Nonenzymatic glycation was first diagnosed and described in diabetic patients as leading to the accumulation of advanced glycation end (AGE) products in several tissues and organs. AGEs have been associated with end-stage renal disease, chronic obstructive pulmonary disease, atherosclerosis, and connective tissue impairment. The term glycation has emerged in recent years to describe one of the most important aging factors for human tissues and organs (Simm et al., 2015); it now commonly refers to the nonenzymatic process of proteins, lipids, and nucleic acids covalently bonding to the sugar molecules glucose and fructose. Glycation occurs at random molecular sites and generally results in the inhibition of the target molecule’s functions. Immunostaining has demonstrated the presence of glycation in aged skin and resulting structural, morphological, and functional impairments. Glucose and fructose play a critical role in glycation, but foods containing glycated proteins also provide further exogenous AGEs to an organism. Barbecued meats, toasted bread, dark-colored soft drinks, and donuts contain high levels of AGEs. Now we know that grilling, frying, and roasting methods produce higher levels of AGEs in cooked food. Orally consumed and endogenous AGEs are proinflammatory and accumulate on nucleic acids, proteins, and lipids. Fortunately, dietary habits can reduce AGEs in the body. First, a diet should contain low levels of monosaccharides, which are responsible for the glycation phenomenon. Water-based cooking methods such as boiling and streaming produce a logarithmically lower amount of AGEs. Several aromatic herbs and spices are believed to be able to reduce the endogenous production of AGEs: cinnamon, oregano, cloves, ginger, garlic, α-lipoic acid, carnitine, flavonoids, resveratrol, vitamins, zinc, and manganese. Furthermore, since glycation is accelerated in the presence of an ROS, the intake of antioxidants is able to limit the production of endogenous AGEs (Draelos, 2013).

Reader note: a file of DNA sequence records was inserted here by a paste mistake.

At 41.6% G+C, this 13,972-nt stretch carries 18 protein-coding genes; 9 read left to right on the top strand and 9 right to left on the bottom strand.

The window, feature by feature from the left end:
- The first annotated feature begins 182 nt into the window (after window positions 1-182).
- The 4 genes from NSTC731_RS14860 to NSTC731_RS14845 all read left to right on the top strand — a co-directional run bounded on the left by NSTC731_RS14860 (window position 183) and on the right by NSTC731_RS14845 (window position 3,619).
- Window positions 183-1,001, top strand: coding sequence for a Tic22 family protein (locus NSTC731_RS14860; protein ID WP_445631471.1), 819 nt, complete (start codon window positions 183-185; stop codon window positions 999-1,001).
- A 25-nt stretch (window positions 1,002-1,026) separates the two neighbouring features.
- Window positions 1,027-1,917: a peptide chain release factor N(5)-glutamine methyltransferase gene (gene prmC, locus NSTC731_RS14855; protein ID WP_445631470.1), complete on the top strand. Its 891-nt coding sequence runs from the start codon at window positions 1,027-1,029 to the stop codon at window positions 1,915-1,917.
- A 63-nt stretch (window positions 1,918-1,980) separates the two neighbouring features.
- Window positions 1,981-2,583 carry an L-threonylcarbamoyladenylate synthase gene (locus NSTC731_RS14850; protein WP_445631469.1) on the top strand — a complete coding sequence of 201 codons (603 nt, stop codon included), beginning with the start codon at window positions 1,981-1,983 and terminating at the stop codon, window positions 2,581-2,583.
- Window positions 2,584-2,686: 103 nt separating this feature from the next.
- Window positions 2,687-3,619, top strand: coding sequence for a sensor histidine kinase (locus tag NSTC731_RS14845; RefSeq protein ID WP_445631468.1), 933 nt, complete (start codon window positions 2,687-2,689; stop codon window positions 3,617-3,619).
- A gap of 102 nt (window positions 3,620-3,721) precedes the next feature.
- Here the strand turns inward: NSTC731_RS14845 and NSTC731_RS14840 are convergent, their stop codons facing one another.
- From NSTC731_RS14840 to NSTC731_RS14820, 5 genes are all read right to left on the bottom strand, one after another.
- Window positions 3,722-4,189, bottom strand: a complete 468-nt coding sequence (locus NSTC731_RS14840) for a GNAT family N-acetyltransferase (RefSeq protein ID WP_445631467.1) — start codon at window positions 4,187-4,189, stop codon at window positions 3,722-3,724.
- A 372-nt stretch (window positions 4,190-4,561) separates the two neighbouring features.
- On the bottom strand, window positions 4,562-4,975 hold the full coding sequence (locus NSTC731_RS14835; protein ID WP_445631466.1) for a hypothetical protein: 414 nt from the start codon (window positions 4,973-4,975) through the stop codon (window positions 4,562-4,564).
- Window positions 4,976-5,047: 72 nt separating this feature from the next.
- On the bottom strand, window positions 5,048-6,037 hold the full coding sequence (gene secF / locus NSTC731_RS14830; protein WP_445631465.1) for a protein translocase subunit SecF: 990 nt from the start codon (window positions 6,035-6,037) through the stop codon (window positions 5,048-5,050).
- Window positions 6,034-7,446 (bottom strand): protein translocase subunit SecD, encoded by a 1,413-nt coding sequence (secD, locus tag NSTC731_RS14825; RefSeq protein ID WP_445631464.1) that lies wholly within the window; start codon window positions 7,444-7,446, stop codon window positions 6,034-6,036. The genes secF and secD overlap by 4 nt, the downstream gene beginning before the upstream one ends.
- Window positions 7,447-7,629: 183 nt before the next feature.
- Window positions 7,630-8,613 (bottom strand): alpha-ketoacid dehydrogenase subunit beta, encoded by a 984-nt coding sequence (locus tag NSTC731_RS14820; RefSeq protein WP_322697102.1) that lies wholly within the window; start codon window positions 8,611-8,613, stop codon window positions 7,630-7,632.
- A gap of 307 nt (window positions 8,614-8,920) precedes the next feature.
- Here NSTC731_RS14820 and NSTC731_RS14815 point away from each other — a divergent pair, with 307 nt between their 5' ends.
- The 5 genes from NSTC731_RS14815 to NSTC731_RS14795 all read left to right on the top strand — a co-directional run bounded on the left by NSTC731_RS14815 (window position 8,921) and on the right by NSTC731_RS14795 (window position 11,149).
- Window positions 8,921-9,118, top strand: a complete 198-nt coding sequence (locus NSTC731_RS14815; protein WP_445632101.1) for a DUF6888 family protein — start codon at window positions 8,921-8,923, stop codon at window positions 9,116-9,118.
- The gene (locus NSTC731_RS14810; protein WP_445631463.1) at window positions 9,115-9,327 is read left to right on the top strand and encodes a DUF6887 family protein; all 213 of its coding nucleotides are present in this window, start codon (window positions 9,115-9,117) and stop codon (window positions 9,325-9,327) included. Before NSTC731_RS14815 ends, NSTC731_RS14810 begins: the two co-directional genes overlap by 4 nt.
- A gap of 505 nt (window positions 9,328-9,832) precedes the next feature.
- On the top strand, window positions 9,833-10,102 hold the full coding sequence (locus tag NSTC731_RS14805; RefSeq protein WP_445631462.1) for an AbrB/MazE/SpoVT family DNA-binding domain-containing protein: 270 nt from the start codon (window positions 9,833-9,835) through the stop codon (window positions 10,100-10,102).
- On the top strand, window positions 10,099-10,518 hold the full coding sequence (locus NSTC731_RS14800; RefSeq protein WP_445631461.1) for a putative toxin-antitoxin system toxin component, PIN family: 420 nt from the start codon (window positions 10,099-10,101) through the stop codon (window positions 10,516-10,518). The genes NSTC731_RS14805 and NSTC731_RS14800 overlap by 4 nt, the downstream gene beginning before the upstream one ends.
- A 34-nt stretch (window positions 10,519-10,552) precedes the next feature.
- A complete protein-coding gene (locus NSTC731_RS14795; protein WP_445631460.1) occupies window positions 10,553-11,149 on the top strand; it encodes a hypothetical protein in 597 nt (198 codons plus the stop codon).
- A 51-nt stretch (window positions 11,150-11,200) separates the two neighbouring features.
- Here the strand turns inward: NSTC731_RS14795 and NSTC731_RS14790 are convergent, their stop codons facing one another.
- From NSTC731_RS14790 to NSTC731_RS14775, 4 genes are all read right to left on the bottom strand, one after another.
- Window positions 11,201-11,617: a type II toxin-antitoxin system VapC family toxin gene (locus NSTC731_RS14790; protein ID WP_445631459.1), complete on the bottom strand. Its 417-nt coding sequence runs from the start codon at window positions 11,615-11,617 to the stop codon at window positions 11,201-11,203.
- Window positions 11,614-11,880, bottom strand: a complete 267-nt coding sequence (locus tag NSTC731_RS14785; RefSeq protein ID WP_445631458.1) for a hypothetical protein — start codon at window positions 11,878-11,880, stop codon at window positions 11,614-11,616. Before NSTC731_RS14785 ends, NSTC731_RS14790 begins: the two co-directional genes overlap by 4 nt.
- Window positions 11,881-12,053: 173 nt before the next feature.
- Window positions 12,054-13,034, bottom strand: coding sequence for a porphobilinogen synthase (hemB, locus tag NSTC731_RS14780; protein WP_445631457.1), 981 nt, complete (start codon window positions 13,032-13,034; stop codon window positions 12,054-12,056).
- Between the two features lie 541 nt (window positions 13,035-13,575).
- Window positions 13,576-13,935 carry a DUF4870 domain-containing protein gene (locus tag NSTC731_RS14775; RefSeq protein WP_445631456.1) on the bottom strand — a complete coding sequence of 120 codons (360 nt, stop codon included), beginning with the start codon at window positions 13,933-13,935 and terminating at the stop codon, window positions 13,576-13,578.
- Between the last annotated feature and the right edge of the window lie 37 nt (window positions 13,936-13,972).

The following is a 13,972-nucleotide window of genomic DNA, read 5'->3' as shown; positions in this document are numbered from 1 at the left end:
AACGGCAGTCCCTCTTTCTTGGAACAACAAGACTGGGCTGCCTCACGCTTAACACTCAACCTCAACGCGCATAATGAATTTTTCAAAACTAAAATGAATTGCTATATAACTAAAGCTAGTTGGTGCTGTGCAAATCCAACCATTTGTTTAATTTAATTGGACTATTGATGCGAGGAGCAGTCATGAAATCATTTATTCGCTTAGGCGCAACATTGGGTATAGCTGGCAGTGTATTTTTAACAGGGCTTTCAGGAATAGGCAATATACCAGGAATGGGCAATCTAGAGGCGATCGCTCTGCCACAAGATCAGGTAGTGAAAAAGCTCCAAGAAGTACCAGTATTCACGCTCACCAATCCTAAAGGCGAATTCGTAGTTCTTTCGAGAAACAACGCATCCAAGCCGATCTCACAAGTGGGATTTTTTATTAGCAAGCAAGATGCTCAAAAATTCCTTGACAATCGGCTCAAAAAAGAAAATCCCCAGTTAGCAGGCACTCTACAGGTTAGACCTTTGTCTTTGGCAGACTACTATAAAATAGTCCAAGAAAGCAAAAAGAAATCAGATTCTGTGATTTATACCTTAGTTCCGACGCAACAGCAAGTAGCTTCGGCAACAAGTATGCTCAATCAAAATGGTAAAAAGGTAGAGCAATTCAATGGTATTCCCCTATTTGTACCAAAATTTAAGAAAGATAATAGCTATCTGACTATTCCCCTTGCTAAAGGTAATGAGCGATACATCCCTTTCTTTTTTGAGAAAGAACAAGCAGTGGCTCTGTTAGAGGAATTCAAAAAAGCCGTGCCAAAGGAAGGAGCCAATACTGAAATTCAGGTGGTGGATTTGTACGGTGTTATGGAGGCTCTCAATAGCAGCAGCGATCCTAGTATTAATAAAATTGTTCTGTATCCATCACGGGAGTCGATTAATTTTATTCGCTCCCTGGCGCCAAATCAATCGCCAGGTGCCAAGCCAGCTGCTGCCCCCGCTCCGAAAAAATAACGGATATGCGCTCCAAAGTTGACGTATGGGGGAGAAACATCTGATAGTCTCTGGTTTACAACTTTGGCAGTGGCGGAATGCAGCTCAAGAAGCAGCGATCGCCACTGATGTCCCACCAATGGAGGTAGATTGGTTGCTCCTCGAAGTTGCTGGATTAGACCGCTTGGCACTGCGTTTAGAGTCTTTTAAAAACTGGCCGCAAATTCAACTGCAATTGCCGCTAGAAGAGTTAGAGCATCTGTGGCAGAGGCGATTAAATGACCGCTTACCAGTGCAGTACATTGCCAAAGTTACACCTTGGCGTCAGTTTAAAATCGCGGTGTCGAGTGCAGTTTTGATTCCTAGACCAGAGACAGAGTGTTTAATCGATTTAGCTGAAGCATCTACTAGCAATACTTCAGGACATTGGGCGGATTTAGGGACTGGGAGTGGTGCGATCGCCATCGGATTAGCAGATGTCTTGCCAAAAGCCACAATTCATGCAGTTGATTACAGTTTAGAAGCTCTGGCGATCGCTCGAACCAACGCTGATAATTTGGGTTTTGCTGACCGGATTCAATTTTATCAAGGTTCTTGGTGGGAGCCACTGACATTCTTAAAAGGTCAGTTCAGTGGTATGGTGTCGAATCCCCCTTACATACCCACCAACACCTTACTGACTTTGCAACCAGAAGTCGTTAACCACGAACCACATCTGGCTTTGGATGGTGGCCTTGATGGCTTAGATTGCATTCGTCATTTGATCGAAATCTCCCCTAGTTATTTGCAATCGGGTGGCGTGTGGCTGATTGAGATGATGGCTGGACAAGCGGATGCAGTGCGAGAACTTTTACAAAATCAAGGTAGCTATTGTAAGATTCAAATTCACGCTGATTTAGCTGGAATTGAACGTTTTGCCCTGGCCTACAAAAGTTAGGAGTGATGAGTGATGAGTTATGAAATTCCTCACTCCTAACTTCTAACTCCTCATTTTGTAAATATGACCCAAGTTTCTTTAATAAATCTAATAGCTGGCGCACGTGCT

Some of the changes that affect aging skin in menopausal women occur as a consequence of estrogen deficiency. The mechanisms involved seem to originate from the dermal and epidermal reduction of cellularity, collagen quantity, and skin thinning. This mechanism is responsible for a total cumulative loss of about 30% of skin thickness in the first 5 years after menopause. Keratinocytes and dermal fibroblasts exhibit receptors for sexual hormones, which is why we observe collagen and glycosaminoglycans deficiency after menopause. The role of estrogens in maintaining dermal thickness is demonstrated by the fact that orally administrated isoflavone-rich soy extract during six consecutive months causes significant increases in epithelial and dermal thickness (Accorsi-Neto et al., 2009). Since estrogen therapy is not always feasible due to its side effects and contraindications, phytormones in the diet represent a natural and valid alternative to hormonal therapy after menopause. Although phytoestrogens are nonsteroidal substances, they have a heterocyclic phenolic composition that shows structural similarities to the estrogens. Of particular interest is their higher affinity for the β subtype of the estrogen receptor that is present in bones, skin, and the cardiovascular system (all the organs suffering from estrogen deprivation after menopause) while having reduced or even antagonist effects on the α subtype of the estrogen receptor (found in the uterus and breast, which are at higher risk of cancerization after estrogen stimulation). This is why phytoestrogens are considered selective estrogen receptor modulators and are widely used to treat menopause estrogen deficiency. Soy isoflavones—in particular, genistein—are the best studied phytoestrogens (Nagaraju et al., 2013). Anyway, while soy is very abundant in many Asian diets, it is not characteristic of the Mediterranean diet, which helps explain why not all Western women are able to tolerate it. Also allergies to soy are more frequent in Western countries (Cordle, 2004). Other vegetables contain many other natural sources of phytoestrogens (Agradi et al., 2006). Species belonging to the Leguminosae, Apiaceae, Graminaceae, Iridaceae, Chenopodiaceae, Cruciferae (or Brassicaceae), and Solanaceae families provide significant amounts of phytoestrogens. Among the species from these families are such widely consumed foods such as beans and other legumes, tomatoes, cabbage, carrots, and some cereals. When supported by proper cooking practices as in the Mediterranean tradition, vegetable foods rich in phytoestrogens can help maintain healthy and young skin.